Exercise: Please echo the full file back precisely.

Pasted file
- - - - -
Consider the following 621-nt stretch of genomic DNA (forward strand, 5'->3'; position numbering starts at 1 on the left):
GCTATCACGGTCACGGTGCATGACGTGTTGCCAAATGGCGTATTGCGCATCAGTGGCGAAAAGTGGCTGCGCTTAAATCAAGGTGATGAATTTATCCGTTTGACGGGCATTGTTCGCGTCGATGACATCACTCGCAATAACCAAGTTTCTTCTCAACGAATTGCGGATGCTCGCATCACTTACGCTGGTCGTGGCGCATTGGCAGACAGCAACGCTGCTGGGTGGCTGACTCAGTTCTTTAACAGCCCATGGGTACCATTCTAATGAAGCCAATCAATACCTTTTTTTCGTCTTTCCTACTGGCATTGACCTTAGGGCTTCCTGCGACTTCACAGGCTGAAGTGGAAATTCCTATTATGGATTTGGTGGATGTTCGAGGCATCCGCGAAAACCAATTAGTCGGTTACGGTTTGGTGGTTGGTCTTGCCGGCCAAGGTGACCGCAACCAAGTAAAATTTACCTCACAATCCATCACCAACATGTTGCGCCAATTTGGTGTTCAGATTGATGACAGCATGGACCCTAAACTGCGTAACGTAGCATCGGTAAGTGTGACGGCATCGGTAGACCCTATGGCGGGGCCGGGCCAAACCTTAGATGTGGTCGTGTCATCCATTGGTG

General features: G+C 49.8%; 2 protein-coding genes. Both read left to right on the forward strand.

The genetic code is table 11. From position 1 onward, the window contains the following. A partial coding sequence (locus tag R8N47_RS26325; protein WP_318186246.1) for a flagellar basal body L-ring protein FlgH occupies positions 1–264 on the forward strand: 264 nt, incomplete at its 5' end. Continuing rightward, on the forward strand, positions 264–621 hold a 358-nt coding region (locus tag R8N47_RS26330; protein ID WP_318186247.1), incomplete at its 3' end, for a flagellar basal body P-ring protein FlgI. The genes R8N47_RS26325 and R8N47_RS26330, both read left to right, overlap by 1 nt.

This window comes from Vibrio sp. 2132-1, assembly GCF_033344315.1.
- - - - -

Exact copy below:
Consider the following 621-nt stretch of genomic DNA (forward strand, 5'->3'; position numbering starts at 1 on the left):
GCTATCACGGTCACGGTGCATGACGTGTTGCCAAATGGCGTATTGCGCATCAGTGGCGAAAAGTGGCTGCGCTTAAATCAAGGTGATGAATTTATCCGTTTGACGGGCATTGTTCGCGTCGATGACATCACTCGCAATAACCAAGTTTCTTCTCAACGAATTGCGGATGCTCGCATCACTTACGCTGGTCGTGGCGCATTGGCAGACAGCAACGCTGCTGGGTGGCTGACTCAGTTCTTTAACAGCCCATGGGTACCATTCTAATGAAGCCAATCAATACCTTTTTTTCGTCTTTCCTACTGGCATTGACCTTAGGGCTTCCTGCGACTTCACAGGCTGAAGTGGAAATTCCTATTATGGATTTGGTGGATGTTCGAGGCATCCGCGAAAACCAATTAGTCGGTTACGGTTTGGTGGTTGGTCTTGCCGGCCAAGGTGACCGCAACCAAGTAAAATTTACCTCACAATCCATCACCAACATGTTGCGCCAATTTGGTGTTCAGATTGATGACAGCATGGACCCTAAACTGCGTAACGTAGCATCGGTAAGTGTGACGGCATCGGTAGACCCTATGGCGGGGCCGGGCCAAACCTTAGATGTGGTCGTGTCATCCATTGGTG

General features: G+C 49.8%; 2 protein-coding genes. Both read left to right on the forward strand.

The genetic code is table 11. From position 1 onward, the window contains the following. A partial coding sequence (locus tag R8N47_RS26325; protein WP_318186246.1) for a flagellar basal body L-ring protein FlgH occupies positions 1–264 on the forward strand: 264 nt, incomplete at its 5' end. Continuing rightward, on the forward strand, positions 264–621 hold a 358-nt coding region (locus tag R8N47_RS26330; protein ID WP_318186247.1), incomplete at its 3' end, for a flagellar basal body P-ring protein FlgI. The genes R8N47_RS26325 and R8N47_RS26330, both read left to right, overlap by 1 nt.

This window comes from Vibrio sp. 2132-1, assembly GCF_033344315.1.